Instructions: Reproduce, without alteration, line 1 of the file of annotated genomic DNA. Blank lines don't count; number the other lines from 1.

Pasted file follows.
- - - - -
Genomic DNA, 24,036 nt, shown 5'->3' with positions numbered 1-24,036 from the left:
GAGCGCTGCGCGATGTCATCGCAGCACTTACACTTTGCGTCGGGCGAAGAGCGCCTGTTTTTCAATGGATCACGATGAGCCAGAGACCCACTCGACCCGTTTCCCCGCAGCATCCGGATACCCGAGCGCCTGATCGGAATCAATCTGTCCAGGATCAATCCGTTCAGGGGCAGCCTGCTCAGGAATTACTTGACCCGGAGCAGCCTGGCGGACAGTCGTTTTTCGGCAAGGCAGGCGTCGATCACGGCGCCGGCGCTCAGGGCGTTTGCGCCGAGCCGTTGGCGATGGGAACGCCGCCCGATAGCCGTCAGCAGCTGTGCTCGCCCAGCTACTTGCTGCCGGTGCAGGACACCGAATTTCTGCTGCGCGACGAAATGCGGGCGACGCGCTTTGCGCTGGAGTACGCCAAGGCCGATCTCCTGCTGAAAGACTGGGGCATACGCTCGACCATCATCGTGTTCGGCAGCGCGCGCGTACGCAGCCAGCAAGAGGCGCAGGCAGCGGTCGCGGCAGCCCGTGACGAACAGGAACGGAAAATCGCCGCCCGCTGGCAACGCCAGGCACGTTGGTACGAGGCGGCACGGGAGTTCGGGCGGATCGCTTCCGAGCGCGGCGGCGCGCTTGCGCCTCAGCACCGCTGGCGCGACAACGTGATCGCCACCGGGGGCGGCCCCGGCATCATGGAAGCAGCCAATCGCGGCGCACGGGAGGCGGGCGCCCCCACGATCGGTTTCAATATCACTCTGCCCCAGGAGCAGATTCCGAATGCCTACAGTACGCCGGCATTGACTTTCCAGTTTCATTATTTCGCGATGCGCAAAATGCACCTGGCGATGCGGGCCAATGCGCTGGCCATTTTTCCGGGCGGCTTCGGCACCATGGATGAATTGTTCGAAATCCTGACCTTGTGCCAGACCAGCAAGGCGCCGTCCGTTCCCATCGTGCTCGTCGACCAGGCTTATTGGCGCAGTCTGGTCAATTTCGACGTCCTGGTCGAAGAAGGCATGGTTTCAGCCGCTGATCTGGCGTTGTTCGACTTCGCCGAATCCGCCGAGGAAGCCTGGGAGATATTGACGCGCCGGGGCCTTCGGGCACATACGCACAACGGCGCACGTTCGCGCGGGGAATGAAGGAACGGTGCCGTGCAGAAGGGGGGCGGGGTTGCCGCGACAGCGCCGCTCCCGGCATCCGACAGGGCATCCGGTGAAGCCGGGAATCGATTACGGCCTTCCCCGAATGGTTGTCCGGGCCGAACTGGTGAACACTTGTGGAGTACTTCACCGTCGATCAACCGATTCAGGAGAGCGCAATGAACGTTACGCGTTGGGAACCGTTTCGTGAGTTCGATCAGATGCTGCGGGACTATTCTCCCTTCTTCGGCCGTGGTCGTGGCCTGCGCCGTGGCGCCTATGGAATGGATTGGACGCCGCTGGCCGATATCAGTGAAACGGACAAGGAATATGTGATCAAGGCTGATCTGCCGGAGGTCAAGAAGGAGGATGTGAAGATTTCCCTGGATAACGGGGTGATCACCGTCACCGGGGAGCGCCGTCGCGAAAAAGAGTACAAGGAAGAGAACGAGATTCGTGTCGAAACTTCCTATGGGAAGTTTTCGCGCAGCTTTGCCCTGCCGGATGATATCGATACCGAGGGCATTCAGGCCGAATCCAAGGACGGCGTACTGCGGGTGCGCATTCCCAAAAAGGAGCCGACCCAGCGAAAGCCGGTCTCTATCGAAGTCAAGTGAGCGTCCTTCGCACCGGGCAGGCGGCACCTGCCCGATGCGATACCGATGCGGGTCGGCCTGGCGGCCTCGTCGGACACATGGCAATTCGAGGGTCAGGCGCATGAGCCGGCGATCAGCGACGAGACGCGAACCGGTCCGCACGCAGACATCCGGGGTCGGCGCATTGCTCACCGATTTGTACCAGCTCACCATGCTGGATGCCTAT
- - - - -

Genomic DNA, 24,036 nt, shown 5'->3' with positions numbered 1-24,036 from the left: